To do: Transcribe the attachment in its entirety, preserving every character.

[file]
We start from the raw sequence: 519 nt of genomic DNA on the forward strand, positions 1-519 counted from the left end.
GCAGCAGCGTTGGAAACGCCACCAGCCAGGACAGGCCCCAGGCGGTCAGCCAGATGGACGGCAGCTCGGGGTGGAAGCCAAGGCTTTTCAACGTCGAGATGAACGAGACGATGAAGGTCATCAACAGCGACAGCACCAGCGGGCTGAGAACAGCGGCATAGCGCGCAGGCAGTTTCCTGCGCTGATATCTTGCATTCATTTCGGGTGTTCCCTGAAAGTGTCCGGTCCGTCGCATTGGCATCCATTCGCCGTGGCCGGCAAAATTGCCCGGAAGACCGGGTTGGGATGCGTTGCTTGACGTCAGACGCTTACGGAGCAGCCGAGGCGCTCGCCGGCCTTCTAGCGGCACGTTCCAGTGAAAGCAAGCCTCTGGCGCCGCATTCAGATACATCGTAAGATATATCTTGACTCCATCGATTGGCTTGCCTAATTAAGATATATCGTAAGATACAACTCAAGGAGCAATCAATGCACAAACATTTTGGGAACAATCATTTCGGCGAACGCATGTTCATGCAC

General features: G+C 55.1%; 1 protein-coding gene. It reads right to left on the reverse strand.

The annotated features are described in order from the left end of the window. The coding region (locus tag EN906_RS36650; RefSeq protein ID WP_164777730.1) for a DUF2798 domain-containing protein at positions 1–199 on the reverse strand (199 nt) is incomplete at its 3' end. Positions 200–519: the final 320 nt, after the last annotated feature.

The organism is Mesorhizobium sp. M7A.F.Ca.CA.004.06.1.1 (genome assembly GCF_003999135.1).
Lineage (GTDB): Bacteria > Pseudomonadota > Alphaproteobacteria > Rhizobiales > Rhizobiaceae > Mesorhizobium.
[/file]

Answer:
We start from the raw sequence: 519 nt of genomic DNA on the forward strand, positions 1-519 counted from the left end.
GCAGCAGCGTTGGAAACGCCACCAGCCAGGACAGGCCCCAGGCGGTCAGCCAGATGGACGGCAGCTCGGGGTGGAAGCCAAGGCTTTTCAACGTCGAGATGAACGAGACGATGAAGGTCATCAACAGCGACAGCACCAGCGGGCTGAGAACAGCGGCATAGCGCGCAGGCAGTTTCCTGCGCTGATATCTTGCATTCATTTCGGGTGTTCCCTGAAAGTGTCCGGTCCGTCGCATTGGCATCCATTCGCCGTGGCCGGCAAAATTGCCCGGAAGACCGGGTTGGGATGCGTTGCTTGACGTCAGACGCTTACGGAGCAGCCGAGGCGCTCGCCGGCCTTCTAGCGGCACGTTCCAGTGAAAGCAAGCCTCTGGCGCCGCATTCAGATACATCGTAAGATATATCTTGACTCCATCGATTGGCTTGCCTAATTAAGATATATCGTAAGATACAACTCAAGGAGCAATCAATGCACAAACATTTTGGGAACAATCATTTCGGCGAACGCATGTTCATGCAC

General features: G+C 55.1%; 1 protein-coding gene. It reads right to left on the reverse strand.

The annotated features are described in order from the left end of the window. The coding region (locus tag EN906_RS36650; RefSeq protein ID WP_164777730.1) for a DUF2798 domain-containing protein at positions 1–199 on the reverse strand (199 nt) is incomplete at its 3' end. Positions 200–519: the final 320 nt, after the last annotated feature.

The organism is Mesorhizobium sp. M7A.F.Ca.CA.004.06.1.1 (genome assembly GCF_003999135.1).
Lineage (GTDB): Bacteria > Pseudomonadota > Alphaproteobacteria > Rhizobiales > Rhizobiaceae > Mesorhizobium.